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meaning

Asking Too Much



I want you to tell me about every person you’ve ever been in love with

Tell me why you loved them,

then tell me why they loved you

Tell me about a day in your life you didn’t think you’d live through

Tell me what the word “home” means to you

And tell me in a way that I’ll know your mothers name

just by the way you describe your bed room when you were 8

See, I wanna know the first time you felt the weight of hate

And if that day still trembles beneath your bones

Do you prefer to play in puddles of rain

or bounce in the bellies of snow?

And if you were to build a snowman, would you rip two branches from a tree

to build your snowman arms?

Or would you leave the snowman armless for the sake of being harmless to the tree?

And if you would, would you notice how that tree weeps for you

because your snowman has no arms to hug you every time you kiss him on the cheek?

Do you kiss your friends on the cheek?

Do you sleep beside them when they’re sad,

even if it makes your lover mad?

Do you think that anger is a sincere emotion

or just the timid motion of a fragile heart trying to beat away its pain?

See, I wanna know what you think of your first name

And if you often lie awake at night and imagine your mothers joy when she spoke it for the very first time

I want you tell me all the ways you’ve been unkind.

Tell me all the ways you’ve been cruel.

Tell me—knowing I often picture Gandhi at ten years old beating up little boys at school.

If you were walking by a chemical plant, where smoke stacks

were filling the sky with dark, black clouds, would you holler, “Poison! Poison! Poison!” really loud or would whisper,

“That cloud looks like a fish, and that cloud looks like a fairy”?

Do you believe that Mary was really a virgin?

Do you believe that Moses really parted the sea?

And if you don’t believe in miracles,

tell me, how would you explain the miracle of my life to me?




notes on hibiscus


By ANA

It’s hibiscus season. Hibiscus is a perennial that blooms mid to late summer. The beautiful flowers have a short life span - only one to two days, and vary in color as well as petal shape.


But hibiscus is more than just a beautiful flower - she’s got a wide range of medicinal qualities ranging from:


    ⁃    Anti-inflammatory

    ⁃    Antioxidant - she’s packed with Vitamin C

    ⁃    Diuretic (great for urinary tract health. Also because of her astringent quality)

    ⁃    Hepatoprotective (protects the liver)

    ⁃    Helps lower blood pressure - In addition to lowering blood pressure, some studies have found that hibiscus tea may help improve blood fat levels, which can be another risk factor for heart disease

    ⁃    Several studies have also suggested that hibiscus tea may be associated with weight loss


Her sweet and sour flavor is quenching for the summer months, especially if you brew her into an infusion and drink her iced.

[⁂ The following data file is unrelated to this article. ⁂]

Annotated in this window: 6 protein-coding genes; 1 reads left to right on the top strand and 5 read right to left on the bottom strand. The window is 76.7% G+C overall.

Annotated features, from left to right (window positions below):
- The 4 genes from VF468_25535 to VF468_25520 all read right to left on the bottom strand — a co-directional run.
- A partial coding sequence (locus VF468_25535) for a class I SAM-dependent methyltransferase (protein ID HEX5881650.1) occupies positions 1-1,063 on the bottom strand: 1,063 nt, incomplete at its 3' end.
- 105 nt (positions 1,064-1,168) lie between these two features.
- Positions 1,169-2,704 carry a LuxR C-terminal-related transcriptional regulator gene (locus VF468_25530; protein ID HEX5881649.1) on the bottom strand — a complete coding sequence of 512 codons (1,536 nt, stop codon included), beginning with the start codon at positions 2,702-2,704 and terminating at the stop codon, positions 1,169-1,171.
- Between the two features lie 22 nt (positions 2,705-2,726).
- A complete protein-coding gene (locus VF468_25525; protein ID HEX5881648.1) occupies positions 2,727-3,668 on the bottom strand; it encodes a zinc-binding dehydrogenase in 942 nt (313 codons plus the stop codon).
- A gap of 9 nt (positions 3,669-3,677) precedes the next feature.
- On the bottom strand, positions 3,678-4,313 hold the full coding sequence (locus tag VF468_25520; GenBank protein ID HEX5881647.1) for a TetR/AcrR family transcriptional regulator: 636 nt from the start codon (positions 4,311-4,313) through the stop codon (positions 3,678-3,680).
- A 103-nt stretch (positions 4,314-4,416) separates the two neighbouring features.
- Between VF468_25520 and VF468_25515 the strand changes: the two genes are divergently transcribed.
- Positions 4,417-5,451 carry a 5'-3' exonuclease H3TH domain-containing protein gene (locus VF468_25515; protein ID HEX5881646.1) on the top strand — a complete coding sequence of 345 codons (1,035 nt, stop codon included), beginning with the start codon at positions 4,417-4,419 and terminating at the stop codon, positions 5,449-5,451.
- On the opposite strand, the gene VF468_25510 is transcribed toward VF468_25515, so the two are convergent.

Whether you prefer your hibiscus tea hot or cold, you'll need to follow a few basic steps to brew the perfect cuppa. Simple yet delectable, this tea is easy to make.


Hibiscus tea is made from the petals and sepals (https://en.wikipedia.org/wiki/Sepal) — the green plant part found just below the petals — of the hibiscus plant. The tea is very popular in the Caribbean and the Mexican peninsula.


If you would like to use fresh hibiscus flowers from your garden, you'll need to harvest and dry the petals before brewing your tea. You can harvest large amounts of hibiscus flowers and store the dried petals in an airtight container for multiple uses. It will generally take about eight to 10 petals for a standard pot of tea.


Harvest the hibiscus petals and sepals when the flower is in full bloom by removing the calyx — the bulb-like part of the plant between the flower and the stem. Make sure to only harvest from hibiscus plants that are free from chemicals and pesticides for the best-tasting and healthiest tea. Remove the stamens — the stem-like filaments with yellow pollen pods in the center that give hibiscus flowers their distinctive look — from each flower and soak the flower petals in a bowl of water to eliminate dirt and dust.



Set petals on a drying rack outside in a dry, sunny spot. You should allow the petals to dry completely, which can take anywhere from three days to one week depending on temperatures and humidity. Alternatively, you can use a dehydrator indoors


Once dried, you can steep, strain and enjoy. You can make enough to refrigerate, and of course, you can sweeten with some local honey.


I also like to add dried rose petals to my hibiscus.


You can also use hibiscus flowers to make hair and skin oils. Make hair oil by grinding hibiscus flowers into a paste and combining with coconut oil. Simmer on low heat for 5 minutes and allow infusing for 48 hours. Filter using a fine mesh and store in an airtight glass container. Alternatively, you can use brewed hibiscus tea as a

hair rinse or shampoo.


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